Melissa Harris-Perry: Welcome back to The Takeaway. I'm Melissa Harris-Perry. Texas, it's huge. It extends nearly a thousand miles north to south and a thousand east to west. Houston, Dallas, and Austin are diverse metro hubs, but it's also a state of farmers, and ranchers, and oil and gas producers. Texas Prairies are vast, and its beaches seem endless, but even the sky is big in Texas.
What is not big in Texas is government. The state legislature meets only once every two years. The Lone Star State is shot through with a fiercely independent live and let live philosophy. Even the Democrats are Libertarians in Texas, which is why it's hard to understand why state lawmakers have used this session to introduce an entire slate of bills targeting the healthcare, social lives, and families of trans young people in the state.
When Texas Democrats left the state in order to deny action on a restrictive voting rights bill, they also halted this anti-trans action, but the cruel bills have returned with each special session called by Texas Governor Greg Abbott. On Tuesday, the Texas House held a hearing on Senate Bill 2. A bill that would ban transgender student athletes from playing sports.
I spoke with Landon Richie, an 18-year-old activist and a trans youth who is a fourth-generation Texan. Landon authored a recent editorial titled, I've Been Fighting for My Right to Exist Since I Was 12.
Landon Richie: Since the time I could walk, talk and think for myself, I knew that I was in some way different from my peers and those around me, and my parents while they didn't necessarily squash this part of me, whenever I would express it, they also didn't really know how to encourage me to be myself, especially in the state that we live in. My dad grew up in the Pentecostal Church, left in his 20s, but still much ingrained. He had a difficult time to a degree unlearning some of those values.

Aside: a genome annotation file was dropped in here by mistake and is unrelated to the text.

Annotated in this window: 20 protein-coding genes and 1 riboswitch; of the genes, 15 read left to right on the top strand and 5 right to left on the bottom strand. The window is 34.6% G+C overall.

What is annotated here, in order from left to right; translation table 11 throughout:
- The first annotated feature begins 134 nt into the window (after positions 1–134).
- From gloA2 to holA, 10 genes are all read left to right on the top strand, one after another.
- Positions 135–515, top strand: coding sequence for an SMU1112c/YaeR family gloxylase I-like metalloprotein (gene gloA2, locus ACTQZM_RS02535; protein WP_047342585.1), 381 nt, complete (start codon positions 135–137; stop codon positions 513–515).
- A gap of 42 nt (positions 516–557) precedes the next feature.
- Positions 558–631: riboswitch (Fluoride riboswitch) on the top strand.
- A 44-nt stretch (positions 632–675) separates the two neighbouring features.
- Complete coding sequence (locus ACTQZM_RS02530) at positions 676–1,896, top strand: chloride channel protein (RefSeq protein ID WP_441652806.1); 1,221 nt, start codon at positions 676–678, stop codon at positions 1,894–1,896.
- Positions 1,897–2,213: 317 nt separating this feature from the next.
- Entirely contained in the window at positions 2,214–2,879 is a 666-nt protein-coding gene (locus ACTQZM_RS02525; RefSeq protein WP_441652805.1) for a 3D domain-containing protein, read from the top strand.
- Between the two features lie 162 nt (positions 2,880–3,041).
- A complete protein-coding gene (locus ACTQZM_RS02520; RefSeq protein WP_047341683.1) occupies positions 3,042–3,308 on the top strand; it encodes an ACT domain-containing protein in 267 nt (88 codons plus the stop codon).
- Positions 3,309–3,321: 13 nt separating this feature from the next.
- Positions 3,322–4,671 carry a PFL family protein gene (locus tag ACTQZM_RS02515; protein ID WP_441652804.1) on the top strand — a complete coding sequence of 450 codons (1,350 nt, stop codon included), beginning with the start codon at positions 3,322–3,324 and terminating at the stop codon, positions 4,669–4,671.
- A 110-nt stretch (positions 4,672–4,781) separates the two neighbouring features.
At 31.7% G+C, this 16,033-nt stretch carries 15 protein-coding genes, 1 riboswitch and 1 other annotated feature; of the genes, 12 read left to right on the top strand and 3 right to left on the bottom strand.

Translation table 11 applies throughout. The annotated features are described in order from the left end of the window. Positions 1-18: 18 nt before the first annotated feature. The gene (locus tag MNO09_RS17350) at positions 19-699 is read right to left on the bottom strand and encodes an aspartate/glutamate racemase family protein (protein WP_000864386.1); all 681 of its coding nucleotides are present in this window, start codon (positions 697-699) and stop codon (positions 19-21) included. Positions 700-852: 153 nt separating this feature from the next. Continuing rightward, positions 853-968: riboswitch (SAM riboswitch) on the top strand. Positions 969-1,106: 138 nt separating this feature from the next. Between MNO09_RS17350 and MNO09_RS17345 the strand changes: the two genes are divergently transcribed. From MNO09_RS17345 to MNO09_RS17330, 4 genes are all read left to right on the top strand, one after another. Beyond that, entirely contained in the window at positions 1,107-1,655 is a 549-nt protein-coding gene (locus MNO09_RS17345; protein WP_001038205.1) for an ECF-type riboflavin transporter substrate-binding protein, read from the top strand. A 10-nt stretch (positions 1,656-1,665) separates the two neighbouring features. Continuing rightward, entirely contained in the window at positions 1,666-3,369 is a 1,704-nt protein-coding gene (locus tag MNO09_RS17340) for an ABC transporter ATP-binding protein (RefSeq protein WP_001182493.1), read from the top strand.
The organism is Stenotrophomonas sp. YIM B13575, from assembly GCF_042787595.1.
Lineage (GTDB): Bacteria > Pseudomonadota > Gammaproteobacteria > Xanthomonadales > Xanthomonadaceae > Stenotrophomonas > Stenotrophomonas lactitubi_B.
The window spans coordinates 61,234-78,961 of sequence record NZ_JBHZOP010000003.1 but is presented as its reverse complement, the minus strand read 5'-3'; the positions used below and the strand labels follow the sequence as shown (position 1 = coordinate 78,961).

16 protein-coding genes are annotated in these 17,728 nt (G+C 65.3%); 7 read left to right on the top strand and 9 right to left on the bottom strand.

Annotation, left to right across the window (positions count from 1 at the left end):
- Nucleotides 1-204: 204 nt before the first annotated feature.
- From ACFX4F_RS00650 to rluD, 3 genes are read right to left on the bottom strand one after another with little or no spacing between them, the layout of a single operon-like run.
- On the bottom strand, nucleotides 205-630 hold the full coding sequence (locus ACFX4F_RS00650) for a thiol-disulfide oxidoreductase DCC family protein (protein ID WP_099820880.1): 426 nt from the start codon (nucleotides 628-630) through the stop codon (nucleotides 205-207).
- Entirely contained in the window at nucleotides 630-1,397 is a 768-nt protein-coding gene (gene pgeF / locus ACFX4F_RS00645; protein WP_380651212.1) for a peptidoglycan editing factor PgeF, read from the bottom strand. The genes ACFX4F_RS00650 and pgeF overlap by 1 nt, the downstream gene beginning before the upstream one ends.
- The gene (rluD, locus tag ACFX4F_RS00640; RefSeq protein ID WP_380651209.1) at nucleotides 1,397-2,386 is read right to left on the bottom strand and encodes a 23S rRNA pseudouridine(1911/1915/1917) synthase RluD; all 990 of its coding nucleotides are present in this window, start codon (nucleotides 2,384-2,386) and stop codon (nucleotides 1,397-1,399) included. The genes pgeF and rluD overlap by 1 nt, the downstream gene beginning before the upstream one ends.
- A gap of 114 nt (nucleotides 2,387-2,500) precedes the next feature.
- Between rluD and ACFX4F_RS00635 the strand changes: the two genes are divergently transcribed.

Melissa Harris-Perry: Talk to me a little bit about what it means to be an adolescent? Again, middle schooler, who is simultaneously developing and expressing your own identity and having to take the adults in your life on that journey along with you?
Landon Richie: I came out just before the start of my seventh-grade year, and because of the close timeframe, I wasn't able to socially transition at school for that year, so I was living at home as Landon, and at school, I existed as somebody that was not myself. That was particularly challenging. Having to not only navigate the awkward and uncomfortable middle school age experience but also with this added perspective of living a double life, in a sense.
There were plenty of instances where, because of my appearance, I dressed very masculinely. I had a short "boys' haircut", and I would get plenty of questions from people that I did and didn't know about how should they perceive me. I didn't quite have an answer for that, because I wasn't quite sure as well.
The following year or the summer leading into eighth grade, I was able to have my legal name and gender marker changed and attend school as Landon. That was a relatively smooth experience, which is incredibly fortunate, especially since I had gone to school with some of these same kids since elementary. They tolerated me, instead of embrace and accepted me for the person that I was, but overall, I had a really good community at my school. I had a good relationship with the administrators, even though the previous year I wasn't out at school. I did disclose that I was trans to a few friends, to a few teachers that I felt it was relevant, but overall, the issues that I ran into a pretty common experience of most trans kids in school is gym.